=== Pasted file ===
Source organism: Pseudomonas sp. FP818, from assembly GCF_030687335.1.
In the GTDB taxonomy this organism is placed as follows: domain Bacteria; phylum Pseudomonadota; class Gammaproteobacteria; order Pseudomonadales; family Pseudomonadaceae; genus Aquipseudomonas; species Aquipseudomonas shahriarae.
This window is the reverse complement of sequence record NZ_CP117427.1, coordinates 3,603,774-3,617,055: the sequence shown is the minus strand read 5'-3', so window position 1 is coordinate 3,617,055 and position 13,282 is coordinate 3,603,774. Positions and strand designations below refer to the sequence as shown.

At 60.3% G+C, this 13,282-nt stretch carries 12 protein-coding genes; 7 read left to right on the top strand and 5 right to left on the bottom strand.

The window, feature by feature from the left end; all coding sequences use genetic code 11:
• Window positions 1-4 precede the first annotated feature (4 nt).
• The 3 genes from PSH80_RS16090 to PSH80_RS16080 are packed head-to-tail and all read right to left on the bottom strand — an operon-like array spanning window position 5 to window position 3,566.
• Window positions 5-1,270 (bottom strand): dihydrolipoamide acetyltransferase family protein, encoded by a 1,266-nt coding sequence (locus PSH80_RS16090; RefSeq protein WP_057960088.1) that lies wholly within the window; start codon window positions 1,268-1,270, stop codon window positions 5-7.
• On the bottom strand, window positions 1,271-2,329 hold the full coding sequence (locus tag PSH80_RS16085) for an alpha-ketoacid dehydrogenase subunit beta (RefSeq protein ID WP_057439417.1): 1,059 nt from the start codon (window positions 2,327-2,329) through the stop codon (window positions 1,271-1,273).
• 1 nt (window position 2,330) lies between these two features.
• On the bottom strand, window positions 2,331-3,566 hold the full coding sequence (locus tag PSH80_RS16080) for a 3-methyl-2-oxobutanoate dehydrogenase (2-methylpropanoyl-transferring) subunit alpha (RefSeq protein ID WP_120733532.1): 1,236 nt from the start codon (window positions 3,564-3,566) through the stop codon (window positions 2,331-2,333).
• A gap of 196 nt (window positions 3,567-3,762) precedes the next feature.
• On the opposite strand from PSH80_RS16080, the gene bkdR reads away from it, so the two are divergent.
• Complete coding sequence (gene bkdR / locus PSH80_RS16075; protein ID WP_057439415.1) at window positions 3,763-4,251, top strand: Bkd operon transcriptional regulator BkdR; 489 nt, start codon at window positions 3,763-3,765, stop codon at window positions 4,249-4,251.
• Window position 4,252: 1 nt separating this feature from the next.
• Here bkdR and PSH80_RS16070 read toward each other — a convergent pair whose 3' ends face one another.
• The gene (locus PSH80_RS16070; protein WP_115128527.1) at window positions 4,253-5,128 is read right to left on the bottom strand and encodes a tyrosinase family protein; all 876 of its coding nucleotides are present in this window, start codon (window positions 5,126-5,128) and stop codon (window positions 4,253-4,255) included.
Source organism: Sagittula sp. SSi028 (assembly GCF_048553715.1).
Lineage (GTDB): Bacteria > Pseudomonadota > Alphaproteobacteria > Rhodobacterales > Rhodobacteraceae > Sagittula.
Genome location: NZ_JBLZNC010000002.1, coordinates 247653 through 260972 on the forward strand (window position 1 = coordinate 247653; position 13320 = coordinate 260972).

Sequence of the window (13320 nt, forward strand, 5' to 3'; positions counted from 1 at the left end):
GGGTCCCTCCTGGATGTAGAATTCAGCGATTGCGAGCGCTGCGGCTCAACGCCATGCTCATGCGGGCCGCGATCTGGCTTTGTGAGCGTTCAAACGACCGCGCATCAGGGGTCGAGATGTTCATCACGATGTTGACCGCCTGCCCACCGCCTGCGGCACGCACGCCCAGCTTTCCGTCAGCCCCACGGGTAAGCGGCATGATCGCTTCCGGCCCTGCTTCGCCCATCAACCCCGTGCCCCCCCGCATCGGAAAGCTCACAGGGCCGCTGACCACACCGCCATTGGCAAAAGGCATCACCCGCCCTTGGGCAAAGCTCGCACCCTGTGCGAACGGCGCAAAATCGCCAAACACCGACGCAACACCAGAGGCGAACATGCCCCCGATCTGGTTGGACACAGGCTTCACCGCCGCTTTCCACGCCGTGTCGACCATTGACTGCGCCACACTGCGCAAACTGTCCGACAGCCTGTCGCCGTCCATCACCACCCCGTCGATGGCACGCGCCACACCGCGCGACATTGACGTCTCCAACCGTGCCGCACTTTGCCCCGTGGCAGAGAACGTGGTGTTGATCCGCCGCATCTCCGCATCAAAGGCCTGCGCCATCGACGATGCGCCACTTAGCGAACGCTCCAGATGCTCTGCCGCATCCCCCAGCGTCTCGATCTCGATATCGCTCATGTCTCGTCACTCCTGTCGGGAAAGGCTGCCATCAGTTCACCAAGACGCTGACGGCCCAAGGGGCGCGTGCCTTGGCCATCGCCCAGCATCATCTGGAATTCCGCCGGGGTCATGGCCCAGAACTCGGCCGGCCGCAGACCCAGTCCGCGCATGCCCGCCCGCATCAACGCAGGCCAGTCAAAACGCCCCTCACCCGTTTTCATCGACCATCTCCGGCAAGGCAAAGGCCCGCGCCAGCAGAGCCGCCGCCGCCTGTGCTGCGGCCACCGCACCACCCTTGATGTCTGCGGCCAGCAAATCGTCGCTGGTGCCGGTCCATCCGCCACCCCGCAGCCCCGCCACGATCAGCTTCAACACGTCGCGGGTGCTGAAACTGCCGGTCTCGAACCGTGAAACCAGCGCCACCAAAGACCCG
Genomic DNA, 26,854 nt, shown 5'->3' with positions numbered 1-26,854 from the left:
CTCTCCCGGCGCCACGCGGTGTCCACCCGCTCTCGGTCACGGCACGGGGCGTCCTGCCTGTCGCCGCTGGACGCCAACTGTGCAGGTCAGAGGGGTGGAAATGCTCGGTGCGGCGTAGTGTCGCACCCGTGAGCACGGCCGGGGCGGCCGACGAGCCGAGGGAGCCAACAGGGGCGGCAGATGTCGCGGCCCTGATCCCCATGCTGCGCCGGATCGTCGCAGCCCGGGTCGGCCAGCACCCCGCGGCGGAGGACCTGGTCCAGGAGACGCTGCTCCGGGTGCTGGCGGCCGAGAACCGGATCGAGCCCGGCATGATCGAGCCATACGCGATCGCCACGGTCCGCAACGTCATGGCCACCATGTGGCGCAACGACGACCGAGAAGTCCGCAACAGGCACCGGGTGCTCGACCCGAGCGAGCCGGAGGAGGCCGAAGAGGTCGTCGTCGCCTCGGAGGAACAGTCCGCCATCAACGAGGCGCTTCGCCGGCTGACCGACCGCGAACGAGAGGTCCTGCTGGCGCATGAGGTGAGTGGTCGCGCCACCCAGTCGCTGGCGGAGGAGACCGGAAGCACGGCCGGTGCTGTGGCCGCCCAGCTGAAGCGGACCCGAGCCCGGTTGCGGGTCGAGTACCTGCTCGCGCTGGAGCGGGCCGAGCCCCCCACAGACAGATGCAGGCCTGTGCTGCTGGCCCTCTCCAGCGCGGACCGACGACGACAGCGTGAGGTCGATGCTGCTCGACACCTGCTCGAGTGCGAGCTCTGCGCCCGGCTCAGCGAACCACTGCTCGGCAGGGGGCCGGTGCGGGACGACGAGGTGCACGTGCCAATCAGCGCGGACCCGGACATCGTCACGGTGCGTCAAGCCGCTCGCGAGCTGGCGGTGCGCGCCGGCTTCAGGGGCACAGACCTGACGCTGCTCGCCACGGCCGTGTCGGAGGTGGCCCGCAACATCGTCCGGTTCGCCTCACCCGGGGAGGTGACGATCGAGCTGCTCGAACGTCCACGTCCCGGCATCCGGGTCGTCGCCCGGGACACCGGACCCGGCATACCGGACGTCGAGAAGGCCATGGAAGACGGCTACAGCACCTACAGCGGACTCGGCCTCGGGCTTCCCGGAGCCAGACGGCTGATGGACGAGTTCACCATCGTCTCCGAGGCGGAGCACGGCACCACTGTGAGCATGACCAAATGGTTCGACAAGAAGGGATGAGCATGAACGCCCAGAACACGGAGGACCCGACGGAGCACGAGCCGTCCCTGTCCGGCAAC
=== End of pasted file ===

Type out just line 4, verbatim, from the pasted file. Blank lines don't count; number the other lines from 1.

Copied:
At 60.3% G+C, this 13,282-nt stretch carries 12 protein-coding genes; 7 read left to right on the top strand and 5 right to left on the bottom strand.